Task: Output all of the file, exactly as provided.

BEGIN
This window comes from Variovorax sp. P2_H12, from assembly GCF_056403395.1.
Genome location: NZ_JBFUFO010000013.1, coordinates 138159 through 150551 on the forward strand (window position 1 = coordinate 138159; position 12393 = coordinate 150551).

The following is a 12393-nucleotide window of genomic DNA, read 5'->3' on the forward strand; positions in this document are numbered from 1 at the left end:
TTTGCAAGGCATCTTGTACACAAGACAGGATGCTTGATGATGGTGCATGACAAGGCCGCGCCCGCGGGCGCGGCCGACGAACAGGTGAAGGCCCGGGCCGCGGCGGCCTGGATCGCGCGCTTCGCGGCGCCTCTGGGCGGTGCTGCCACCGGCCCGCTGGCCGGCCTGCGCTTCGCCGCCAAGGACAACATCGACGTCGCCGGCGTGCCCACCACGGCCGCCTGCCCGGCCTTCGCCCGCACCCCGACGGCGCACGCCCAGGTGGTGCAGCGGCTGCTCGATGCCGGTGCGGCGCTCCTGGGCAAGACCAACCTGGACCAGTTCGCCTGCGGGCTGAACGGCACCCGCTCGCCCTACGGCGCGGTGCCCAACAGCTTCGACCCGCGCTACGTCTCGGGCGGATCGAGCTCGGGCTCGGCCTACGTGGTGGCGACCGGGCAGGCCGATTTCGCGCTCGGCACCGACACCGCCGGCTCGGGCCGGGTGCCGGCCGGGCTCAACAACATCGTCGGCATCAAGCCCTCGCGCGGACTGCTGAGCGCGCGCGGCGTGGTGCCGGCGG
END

This window comes from Variovorax sp. P2_H12, from assembly GCF_056403395.1.
Genome location: NZ_JBFUFO010000013.1, coordinates 138159 through 150551 on the forward strand (window position 1 = coordinate 138159; position 12393 = coordinate 150551).

The following is a 12393-nucleotide window of genomic DNA, read 5'->3' on the forward strand; positions in this document are numbered from 1 at the left end:
TTTGCAAGGCATCTTGTACACAAGACAGGATGCTTGATGATGGTGCATGACAAGGCCGCGCCCGCGGGCGCGGCCGACGAACAGGTGAAGGCCCGGGCCGCGGCGGCCTGGATCGCGCGCTTCGCGGCGCCTCTGGGCGGTGCTGCCACCGGCCCGCTGGCCGGCCTGCGCTTCGCCGCCAAGGACAACATCGACGTCGCCGGCGTGCCCACCACGGCCGCCTGCCCGGCCTTCGCCCGCACCCCGACGGCGCACGCCCAGGTGGTGCAGCGGCTGCTCGATGCCGGTGCGGCGCTCCTGGGCAAGACCAACCTGGACCAGTTCGCCTGCGGGCTGAACGGCACCCGCTCGCCCTACGGCGCGGTGCCCAACAGCTTCGACCCGCGCTACGTCTCGGGCGGATCGAGCTCGGGCTCGGCCTACGTGGTGGCGACCGGGCAGGCCGATTTCGCGCTCGGCACCGACACCGCCGGCTCGGGCCGGGTGCCGGCCGGGCTCAACAACATCGTCGGCATCAAGCCCTCGCGCGGACTGCTGAGCGCGCGCGGCGTGGTGCCGGCGG